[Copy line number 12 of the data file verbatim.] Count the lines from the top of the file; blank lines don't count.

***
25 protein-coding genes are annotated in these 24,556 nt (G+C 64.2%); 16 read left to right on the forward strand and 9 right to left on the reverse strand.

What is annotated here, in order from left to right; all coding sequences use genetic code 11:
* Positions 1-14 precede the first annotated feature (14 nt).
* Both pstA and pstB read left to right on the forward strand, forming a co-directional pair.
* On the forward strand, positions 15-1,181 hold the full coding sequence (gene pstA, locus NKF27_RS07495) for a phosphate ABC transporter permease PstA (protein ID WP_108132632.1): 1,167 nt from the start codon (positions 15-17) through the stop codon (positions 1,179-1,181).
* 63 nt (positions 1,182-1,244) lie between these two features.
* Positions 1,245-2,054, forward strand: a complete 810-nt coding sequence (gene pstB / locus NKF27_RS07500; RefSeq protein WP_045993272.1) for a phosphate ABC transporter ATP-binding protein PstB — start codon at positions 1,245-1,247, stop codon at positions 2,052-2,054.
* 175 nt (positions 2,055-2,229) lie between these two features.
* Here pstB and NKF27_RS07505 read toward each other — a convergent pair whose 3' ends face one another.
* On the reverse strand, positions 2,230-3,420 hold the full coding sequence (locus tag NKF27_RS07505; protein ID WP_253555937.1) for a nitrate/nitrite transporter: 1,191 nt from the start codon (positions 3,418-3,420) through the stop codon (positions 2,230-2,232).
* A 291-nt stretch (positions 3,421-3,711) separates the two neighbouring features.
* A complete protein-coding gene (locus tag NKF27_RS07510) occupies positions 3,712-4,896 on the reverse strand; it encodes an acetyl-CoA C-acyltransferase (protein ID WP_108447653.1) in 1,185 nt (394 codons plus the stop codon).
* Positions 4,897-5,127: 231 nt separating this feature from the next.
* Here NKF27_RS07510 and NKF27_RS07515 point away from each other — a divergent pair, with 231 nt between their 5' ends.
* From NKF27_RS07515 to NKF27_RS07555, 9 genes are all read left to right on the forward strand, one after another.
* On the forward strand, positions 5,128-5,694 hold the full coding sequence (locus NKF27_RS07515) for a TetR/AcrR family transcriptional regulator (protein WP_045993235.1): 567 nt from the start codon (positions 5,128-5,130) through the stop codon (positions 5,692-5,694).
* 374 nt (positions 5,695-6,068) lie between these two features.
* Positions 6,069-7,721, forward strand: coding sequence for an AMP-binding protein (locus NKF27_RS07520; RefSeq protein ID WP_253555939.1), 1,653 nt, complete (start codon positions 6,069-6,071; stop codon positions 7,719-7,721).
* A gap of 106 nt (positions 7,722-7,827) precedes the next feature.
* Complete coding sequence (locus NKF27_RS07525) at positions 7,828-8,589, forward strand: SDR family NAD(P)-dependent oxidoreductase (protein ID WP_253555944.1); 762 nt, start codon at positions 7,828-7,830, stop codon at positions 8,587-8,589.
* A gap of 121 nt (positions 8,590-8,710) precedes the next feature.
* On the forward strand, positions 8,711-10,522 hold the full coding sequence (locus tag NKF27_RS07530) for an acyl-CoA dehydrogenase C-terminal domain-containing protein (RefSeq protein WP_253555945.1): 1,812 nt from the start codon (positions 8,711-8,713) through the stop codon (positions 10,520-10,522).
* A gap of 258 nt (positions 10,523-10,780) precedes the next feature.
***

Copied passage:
* A complete protein-coding gene (locus tag NKF27_RS07510) occupies positions 3,712-4,896 on the reverse strand; it encodes an acetyl-CoA C-acyltransferase (protein ID WP_108447653.1) in 1,185 nt (394 codons plus the stop codon).